Collaboration across sectors is needed to tackle the UK’s digital skills divide, says business coalition FutureDotNow.
A recent FutureDotNow report, looking at data from large businesses and research from Lloyds Bank, found that 36% of adults in the UK do not have the essential digital skills needed for the increasingly digital world of work, and the industry collective said a co-ordinated effort is needed to address this lack of basic digital skills.
FutureDotNow CEO Liz Williams said: “We are living in a two-tier society, a world of digital haves and have-nots. This presents a huge risk for individuals and their life chances, and for businesses and their ability to engage with customers, respond to change and prepare for the future.
“It also presents opportunity. Helping people build these essential skills is a win-win for businesses, benefiting their employees and making sure organisations can meet the challenges of our increasingly digital world. But collaboration is crucial. At FutureDotNow, our focus is on bringing businesses together to take practical steps and find solutions that work for both the wider industry and the individual.”
Digital skills gaps exist throughout the UK, not just at a more technical level which prevents organisations from finding skilled workers, but at a basic level which prevents people from fully participating in modern activities.
While the pandemic forced many people online as day-to-day activities became digital, there still exists a proportion of the UK population without access to technology or the skills to engage in digital activities.
FutureDotNow was launched in 2019 to bring together organisations dedicated to increasing proliferation of digital skills across the UK. The coalition has about 160 members and works to create best practice as well as develop and deliver programmes for providing digital skills.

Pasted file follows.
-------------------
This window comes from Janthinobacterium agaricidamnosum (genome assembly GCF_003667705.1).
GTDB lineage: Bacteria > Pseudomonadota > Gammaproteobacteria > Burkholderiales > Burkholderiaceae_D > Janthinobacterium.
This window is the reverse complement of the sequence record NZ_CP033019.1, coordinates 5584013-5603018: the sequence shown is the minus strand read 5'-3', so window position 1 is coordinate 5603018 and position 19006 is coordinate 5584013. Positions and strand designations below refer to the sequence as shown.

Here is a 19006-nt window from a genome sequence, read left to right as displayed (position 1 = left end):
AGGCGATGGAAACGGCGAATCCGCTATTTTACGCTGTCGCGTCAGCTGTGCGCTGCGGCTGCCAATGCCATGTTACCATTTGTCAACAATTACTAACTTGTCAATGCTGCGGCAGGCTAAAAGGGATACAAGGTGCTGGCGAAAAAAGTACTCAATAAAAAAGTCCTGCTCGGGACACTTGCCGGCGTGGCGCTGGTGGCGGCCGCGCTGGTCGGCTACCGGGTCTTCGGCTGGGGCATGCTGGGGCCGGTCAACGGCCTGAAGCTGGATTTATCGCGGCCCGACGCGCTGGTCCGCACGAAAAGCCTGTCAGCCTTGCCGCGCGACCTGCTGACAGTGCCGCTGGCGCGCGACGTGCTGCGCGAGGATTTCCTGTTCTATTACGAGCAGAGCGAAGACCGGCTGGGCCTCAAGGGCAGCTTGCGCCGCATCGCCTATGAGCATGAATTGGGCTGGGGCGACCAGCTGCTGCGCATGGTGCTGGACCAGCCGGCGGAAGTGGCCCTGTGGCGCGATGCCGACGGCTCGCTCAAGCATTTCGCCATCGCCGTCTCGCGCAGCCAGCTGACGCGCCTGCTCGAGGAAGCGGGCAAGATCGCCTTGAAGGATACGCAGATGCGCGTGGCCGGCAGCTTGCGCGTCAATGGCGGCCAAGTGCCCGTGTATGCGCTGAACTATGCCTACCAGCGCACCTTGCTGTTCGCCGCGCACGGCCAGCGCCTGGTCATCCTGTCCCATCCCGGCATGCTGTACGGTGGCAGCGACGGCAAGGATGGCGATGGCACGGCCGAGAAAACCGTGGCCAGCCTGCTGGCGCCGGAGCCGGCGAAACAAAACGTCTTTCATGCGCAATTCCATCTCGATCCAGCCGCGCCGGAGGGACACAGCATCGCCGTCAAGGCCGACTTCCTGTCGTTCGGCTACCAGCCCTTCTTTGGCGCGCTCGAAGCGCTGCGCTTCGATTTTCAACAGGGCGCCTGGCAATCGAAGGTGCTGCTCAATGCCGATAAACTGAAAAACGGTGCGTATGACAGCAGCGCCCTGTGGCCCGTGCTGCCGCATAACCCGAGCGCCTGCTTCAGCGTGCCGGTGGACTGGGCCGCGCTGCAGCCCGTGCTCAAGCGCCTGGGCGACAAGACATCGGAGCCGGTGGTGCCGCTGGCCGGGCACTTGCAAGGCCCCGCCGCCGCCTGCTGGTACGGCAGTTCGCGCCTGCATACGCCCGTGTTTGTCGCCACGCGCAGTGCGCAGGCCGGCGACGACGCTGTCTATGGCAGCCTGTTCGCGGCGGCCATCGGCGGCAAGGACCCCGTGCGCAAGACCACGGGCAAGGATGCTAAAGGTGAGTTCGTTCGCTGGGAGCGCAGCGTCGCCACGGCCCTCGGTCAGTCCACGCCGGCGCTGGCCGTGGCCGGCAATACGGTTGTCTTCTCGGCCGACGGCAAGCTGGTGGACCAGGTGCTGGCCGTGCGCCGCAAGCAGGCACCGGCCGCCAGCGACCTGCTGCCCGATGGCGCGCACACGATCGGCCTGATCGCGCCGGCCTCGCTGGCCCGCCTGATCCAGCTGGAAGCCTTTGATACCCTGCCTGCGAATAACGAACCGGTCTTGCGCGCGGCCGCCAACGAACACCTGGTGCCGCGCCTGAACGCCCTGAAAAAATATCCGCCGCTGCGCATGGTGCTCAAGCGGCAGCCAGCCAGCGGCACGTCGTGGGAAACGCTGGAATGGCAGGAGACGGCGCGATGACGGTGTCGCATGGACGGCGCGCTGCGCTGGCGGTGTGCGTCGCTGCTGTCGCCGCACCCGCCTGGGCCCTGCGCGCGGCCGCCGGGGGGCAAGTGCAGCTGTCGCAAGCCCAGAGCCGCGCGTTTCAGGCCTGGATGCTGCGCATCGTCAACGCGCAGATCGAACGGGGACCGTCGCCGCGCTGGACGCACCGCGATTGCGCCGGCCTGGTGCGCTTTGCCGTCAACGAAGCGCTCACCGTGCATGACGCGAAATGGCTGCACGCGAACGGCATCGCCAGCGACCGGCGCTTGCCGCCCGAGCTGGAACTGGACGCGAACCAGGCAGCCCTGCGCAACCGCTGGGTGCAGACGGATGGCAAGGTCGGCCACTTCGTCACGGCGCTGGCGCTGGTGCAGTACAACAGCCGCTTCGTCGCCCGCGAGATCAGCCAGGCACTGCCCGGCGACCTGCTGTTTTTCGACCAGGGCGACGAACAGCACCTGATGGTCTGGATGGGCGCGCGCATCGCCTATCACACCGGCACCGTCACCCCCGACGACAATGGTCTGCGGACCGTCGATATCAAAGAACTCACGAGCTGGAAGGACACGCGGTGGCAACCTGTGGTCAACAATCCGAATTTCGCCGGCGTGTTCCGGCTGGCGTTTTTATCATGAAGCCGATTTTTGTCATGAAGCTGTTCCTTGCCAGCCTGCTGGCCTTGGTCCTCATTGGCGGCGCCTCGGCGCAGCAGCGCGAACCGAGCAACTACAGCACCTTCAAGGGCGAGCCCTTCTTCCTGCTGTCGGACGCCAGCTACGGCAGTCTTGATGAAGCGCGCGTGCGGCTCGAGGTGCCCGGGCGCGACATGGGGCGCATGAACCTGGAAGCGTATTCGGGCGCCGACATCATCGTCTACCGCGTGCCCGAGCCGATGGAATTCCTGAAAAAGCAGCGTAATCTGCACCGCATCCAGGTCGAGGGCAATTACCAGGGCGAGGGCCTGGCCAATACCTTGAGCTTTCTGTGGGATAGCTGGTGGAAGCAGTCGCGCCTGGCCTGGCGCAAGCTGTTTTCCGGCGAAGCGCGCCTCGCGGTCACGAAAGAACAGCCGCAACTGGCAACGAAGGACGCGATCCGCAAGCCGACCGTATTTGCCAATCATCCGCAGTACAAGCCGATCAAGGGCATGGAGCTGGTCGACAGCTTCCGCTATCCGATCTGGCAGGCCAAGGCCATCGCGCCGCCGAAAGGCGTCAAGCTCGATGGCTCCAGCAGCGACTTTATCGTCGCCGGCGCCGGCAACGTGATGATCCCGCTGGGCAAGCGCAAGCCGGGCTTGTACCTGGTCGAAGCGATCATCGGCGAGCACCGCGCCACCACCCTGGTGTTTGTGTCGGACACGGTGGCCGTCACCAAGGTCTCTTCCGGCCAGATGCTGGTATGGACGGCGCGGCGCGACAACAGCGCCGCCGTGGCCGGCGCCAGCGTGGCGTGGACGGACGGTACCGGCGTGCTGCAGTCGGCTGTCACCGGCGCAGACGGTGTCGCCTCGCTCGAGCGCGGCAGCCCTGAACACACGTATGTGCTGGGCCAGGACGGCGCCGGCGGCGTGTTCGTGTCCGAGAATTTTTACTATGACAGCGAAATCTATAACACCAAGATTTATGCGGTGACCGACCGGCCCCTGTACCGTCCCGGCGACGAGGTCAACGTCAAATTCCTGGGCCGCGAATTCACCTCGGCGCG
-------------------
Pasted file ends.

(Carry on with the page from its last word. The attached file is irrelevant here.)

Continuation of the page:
Its recent call to action points out that there has been some progress in ensuring more people in the UK have the digital skills deemed essential for work, as suggested by the government. Some 64% of UK workers now have at least one skill in each of the categories considered essential for work – communicating, handling information and content, transacting, problem-solving and being safe and legal online.
Although this a 16% increase on 2020, it still leaves 11.8 million people without skills such as the ability to set up and use video-telephony products, share information across devices, digitally access documents such as payslips, or follow organisational guidelines for login and password policies. About 8% of the workforce lack even a foundational level of digital skills.
When it comes to gaining these skills, FutureDotNow is encouraging those across the industry to work together to help more people acquire digital skills, claiming that digital skills education cannot be delivered by “a single organisation”.
FutureDotNow has already been working with partner organisations to try to address these issues, and going forward it says it will help to close the digital skills gap by working with individual regions in trying to pinpoint where skills gaps exist and why, and continuing to work with senior leaders and decision-makers to try to drive policy changes, including the development of a simplified skills framework and the incorporation of digital skills modules into the education system.
This is not the first time collaboration has been put forward as the answer to problems with technical education – government, education providers and the tech sector itself all have a part to play in ensuring people have the digital skills needed for work and life.